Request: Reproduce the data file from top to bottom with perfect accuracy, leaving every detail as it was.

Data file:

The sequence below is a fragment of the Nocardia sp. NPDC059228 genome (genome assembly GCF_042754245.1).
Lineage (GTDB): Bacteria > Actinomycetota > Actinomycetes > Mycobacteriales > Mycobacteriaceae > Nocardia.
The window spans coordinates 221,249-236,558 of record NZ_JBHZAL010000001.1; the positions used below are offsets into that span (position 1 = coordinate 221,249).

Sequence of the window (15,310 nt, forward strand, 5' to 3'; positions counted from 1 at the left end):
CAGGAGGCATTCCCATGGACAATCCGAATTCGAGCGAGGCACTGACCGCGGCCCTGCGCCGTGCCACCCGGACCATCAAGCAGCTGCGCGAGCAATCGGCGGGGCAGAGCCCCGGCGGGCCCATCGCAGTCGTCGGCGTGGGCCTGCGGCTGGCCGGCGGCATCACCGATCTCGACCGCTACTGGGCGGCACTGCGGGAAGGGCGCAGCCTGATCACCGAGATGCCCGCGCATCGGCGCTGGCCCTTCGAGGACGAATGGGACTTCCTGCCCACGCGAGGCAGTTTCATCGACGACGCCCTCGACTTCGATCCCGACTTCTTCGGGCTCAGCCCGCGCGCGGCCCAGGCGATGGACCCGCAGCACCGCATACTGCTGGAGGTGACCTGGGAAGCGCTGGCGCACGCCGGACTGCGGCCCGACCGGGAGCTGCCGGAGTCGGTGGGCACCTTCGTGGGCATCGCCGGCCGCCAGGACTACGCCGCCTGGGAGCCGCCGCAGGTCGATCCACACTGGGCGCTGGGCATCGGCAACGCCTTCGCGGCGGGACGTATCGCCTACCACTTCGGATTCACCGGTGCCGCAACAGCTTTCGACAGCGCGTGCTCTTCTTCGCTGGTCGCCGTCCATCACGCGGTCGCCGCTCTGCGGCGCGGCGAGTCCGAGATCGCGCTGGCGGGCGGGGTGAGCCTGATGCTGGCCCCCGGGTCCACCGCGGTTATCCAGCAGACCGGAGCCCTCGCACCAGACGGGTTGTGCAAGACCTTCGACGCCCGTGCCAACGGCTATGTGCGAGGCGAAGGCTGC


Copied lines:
The sequence below is a fragment of the Nocardia sp. NPDC059228 genome (genome assembly GCF_042754245.1).
Lineage (GTDB): Bacteria > Actinomycetota > Actinomycetes > Mycobacteriales > Mycobacteriaceae > Nocardia.
The window spans coordinates 221,249-236,558 of record NZ_JBHZAL010000001.1; the positions used below are offsets into that span (position 1 = coordinate 221,249).

Sequence of the window (15,310 nt, forward strand, 5' to 3'; positions counted from 1 at the left end):
CAGGAGGCATTCCCATGGACAATCCGAATTCGAGCGAGGCACTGACCGCGGCCCTGCGCCGTGCCACCCGGACCATCAAGCAGCTGCGCGAGCAATCGGCGGGGCAGAGCCCCGGCGGGCCCATCGCAGTCGTCGGCGTGGGCCTGCGGCTGGCCGGCGGCATCACCGATCTCGACCGCTACTGGGCGGCACTGCGGGAAGGGCGCAGCCTGATCACCGAGATGCCCGCGCATCGGCGCTGGCCCTTCGAGGACGAATGGGACTTCCTGCCCACGCGAGGCAGTTTCATCGACGACGCCCTCGACTTCGATCCCGACTTCTTCGGGCTCAGCCCGCGCGCGGCCCAGGCGATGGACCCGCAGCACCGCATACTGCTGGAGGTGACCTGGGAAGCGCTGGCGCACGCCGGACTGCGGCCCGACCGGGAGCTGCCGGAGTCGGTGGGCACCTTCGTGGGCATCGCCGGCCGCCAGGACTACGCCGCCTGGGAGCCGCCGCAGGTCGATCCACACTGGGCGCTGGGCATCGGCAACGCCTTCGCGGCGGGACGTATCGCCTACCACTTCGGATTCACCGGTGCCGCAACAGCTTTCGACAGCGCGTGCTCTTCTTCGCTGGTCGCCGTCCATCACGCGGTCGCCGCTCTGCGGCGCGGCGAGTCCGAGATCGCGCTGGCGGGCGGGGTGAGCCTGATGCTGGCCCCCGGGTCCACCGCGGTTATCCAGCAGACCGGAGCCCTCGCACCAGACGGGTTGTGCAAGACCTTCGACGCCCGTGCCAACGGCTATGTGCGAGGCGAAGGCTGC